Friday, February 17, 2017

Friday's Favorites To Follow



Each week an image or two tend to stop me in my tracks and totally inspire me, re-invigorate me, sort of remind me why I dream about interiors day and night. This was the image for this week - it's an entry foyer enveloped in the Fornasetti nuvolette wallcovering I love so dearly, complemented by stunning curved mahogany doors and nero mosaic tile - it doesn't get much better. This is the work of Brooklyn-based firm Fearins & Welch Interior Design, my Follow Friday pick to share for this week.

There is so much impressive work to be seen in their portfolio:




That stone fireplace!




The large-scale architectural print really captures my eye here:


This butlers pantry covered in grasscloth is so beautiful, like a little jewel box. I adore the color of the cabinets here as well.




I've always loved the romantic appeal of a vestibule - that little pocket of space between the door and the entry way - what a perfect opportunity to do something bold in a small dose and really make a first impression!


This last image is another 'stop me in my tracks moment' for me ... bookshelves behind the tub, too good! The nero tub and herringbone tile are so stately as well.


Be sure to follow Fearins & Welch on instagram, and see more from their stunning portfolio here.

Happy weekend everyone!


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Tuesday, February 14, 2017

Textbook Tuesday | Suzanne Kasler's Timeless Style


Suzanne's signature style of hanging artworks in a tight grid grouping magnifies their graphic impact
 
There's a reason most design books come in such a large size format, often 10 x 12" or more; it's all about the imagery and there are so many details to take in that simply cannot be appreciated in the same way when we view small-format photos on our computer screens and phones. The best design books are big - and Suzanne Kasler's stunningly large 304-page book entitled Timeless Style, is at the top of my personal list - it's an essential addition to any library of interior design.

There are too many things to love about this book, I can't possible list them all. One of my favorite features is that it's divided by project, so that each chapter takes you on a complete tour of the space, and is appropriately titled to convey the feeling of that particular home. Suzanne takes us through 8 houses, and starts us off  'At Home,' in her own elegant Regency-style house in Atlanta.

Sitting pretty on my own coffee table
 
Suzanne's own foyer displays an original 1940's French lantern that helped her to design her own
version for Visual Comfort
 

Suzanne's signature palettes are soft and muted - the blues, greys, and pale beiges. I love that she describes them as conveying more of a feeling than an actual color - and subtle enough that you never tire of them! She is truly all about selecting the classic, not the trendy.



Throughout the book, Suzanne takes the reader through her entire design process. She explains how to create a home that's sophisticated, yet comfortable for her clients - often families with four or five small children. She describes selection of color, wallpaper, and how that special piece of furniture can entirely make the room.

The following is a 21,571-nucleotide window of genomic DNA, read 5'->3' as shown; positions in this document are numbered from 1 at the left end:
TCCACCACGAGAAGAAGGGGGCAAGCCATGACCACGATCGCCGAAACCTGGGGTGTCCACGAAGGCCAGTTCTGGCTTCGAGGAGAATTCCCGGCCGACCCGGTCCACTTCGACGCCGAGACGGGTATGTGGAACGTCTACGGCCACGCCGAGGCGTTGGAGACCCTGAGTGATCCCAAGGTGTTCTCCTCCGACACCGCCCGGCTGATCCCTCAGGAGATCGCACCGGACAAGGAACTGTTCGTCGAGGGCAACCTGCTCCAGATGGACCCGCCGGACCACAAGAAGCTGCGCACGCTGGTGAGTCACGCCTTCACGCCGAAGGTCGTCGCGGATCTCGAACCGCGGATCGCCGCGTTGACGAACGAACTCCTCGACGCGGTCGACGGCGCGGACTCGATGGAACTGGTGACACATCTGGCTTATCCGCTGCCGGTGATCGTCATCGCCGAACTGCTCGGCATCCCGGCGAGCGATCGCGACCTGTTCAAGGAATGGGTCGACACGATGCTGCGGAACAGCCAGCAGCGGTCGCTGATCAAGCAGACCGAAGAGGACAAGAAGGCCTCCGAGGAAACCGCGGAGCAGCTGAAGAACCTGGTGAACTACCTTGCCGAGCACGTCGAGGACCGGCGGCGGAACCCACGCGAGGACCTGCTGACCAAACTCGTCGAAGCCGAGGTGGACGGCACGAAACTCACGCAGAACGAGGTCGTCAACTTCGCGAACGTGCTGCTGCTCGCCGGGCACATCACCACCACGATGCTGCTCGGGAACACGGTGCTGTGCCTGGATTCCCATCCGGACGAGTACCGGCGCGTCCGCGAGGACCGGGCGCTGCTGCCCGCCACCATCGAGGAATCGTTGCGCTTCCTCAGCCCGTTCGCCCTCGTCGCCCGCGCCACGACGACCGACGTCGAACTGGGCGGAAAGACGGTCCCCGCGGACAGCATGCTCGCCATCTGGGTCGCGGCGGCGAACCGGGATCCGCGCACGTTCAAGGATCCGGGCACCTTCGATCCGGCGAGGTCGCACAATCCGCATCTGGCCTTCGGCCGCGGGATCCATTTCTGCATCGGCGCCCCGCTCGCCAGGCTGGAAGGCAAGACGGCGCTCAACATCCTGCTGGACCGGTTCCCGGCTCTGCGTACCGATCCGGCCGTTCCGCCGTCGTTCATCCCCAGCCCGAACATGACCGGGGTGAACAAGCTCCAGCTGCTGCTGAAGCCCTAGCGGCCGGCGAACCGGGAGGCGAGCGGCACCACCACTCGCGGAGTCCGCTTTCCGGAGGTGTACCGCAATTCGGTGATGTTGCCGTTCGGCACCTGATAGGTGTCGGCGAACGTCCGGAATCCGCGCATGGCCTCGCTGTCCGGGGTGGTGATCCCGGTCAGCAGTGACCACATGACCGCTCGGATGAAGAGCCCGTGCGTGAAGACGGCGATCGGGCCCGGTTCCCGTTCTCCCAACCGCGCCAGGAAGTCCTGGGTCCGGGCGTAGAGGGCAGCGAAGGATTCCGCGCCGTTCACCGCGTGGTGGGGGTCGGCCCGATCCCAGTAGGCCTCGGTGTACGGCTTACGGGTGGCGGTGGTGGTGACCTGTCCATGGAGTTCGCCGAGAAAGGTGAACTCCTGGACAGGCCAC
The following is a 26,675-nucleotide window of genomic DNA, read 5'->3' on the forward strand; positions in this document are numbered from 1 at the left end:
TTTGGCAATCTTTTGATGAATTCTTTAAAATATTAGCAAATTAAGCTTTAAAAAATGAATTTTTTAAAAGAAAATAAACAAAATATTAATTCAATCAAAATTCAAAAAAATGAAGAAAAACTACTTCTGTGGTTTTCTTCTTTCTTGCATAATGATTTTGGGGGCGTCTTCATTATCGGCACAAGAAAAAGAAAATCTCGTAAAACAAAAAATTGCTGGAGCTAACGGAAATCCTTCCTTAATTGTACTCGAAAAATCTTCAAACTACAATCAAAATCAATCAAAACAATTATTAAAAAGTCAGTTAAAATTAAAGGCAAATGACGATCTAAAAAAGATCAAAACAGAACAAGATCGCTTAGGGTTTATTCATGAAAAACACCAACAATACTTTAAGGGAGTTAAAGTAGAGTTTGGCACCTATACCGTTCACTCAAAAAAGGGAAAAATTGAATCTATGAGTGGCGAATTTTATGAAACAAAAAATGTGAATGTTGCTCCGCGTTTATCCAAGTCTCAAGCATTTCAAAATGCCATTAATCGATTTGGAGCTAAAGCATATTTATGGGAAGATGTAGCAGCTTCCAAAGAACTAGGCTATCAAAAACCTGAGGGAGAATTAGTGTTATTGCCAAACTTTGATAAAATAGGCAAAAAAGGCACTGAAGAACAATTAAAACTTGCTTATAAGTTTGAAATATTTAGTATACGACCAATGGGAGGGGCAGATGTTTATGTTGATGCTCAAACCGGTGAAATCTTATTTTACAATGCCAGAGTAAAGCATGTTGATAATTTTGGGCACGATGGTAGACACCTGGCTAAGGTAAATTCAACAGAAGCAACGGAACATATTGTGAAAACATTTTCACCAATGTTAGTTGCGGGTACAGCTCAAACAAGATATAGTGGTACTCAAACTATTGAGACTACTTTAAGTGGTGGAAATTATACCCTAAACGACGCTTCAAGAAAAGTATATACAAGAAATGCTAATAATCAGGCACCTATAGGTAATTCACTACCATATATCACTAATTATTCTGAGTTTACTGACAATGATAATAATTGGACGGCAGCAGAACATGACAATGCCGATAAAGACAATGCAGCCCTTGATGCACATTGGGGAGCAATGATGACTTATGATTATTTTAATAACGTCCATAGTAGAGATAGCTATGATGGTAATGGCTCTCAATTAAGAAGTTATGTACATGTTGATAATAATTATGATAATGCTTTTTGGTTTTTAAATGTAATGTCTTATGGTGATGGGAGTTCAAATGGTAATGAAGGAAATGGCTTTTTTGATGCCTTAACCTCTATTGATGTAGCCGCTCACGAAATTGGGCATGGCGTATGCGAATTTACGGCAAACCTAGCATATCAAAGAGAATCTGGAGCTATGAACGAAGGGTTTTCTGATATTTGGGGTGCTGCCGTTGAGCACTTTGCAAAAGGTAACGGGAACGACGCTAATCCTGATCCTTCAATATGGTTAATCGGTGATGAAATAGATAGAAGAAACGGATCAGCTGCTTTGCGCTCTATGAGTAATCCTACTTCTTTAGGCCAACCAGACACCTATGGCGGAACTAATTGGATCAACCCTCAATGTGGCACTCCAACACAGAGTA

She even goes as far as to explain placement of furniture in detail, "[w]hy is that little sofa in a corner? Because I like to create different places to sit in a room. You feel the space in a whole different way when you're looking at it from this intimate nook."





In referring to her love of antiques, Suzanne explains, "[i]f a piece is chipped, crusty, and crumbling, lead me to it! Age has its advantages when it comes to furniture. There's a kind of patina attained by an object after years of use that can't be duplicated. It has a rough magic that conjures up another place, another time." The Russian benches pictured below are described as having "the crusty look that I love." And the collection of intaglios framed and hung in a grid really provide impact with repetition, functioning almost as an architectural element in a hallway. I hope to replicate something like this in my own hallway one day!


Timeless Style, really leaves you feeling as though you've had a personal tour of eight fantastically designed homes by Suzanne Kasler herself. I know this will be a book I continue to refer to for tips, tricks, and styling inspiration. She truly offers a wealth of creative design ideas that are original, and can be implemented no matter the size of your home or the size of your pocket-book. If your looking to add another treasure to your personal design library this one should be next on your list!

To see more of my favorite features from Suzanne's design work, hop here to my Dissecting the Details post on La Dolce Vita blog.
 
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Monday, February 13, 2017

House Tour | David Jimenez's Kansas Apartment



This house tour is a bit of a throw-back; it's the 1923 Kansas City apartment of former Hallmark cards exec David Jimenez and was originally shared by Architectural Digest several years ago. Perhaps that's a great testament to it's inherent neoclassical style - it is indeed as relevant today as ever! The home is a great mix of old and new, and features some stand-out art work and classic millwork details. Have a peek, you are bound to recognize at least an image or two:


The two stunning burled walnut dressers are drool worthy:





Love the brown paint in the library, very masculine and fitting for a study (Paint via Restoration Hardware).




Love the pairing of the 1950's chair with a Richard Avedon print:


This bathroom with all of it's classic fittings and marble finishes has long been a favorite of mine!



Oh, and one more thing ... there's a music closet ... clothed in Phillip Jeffries grass cloth of course:


Quite stunning! To get more of the details and the sources hop to the original article here.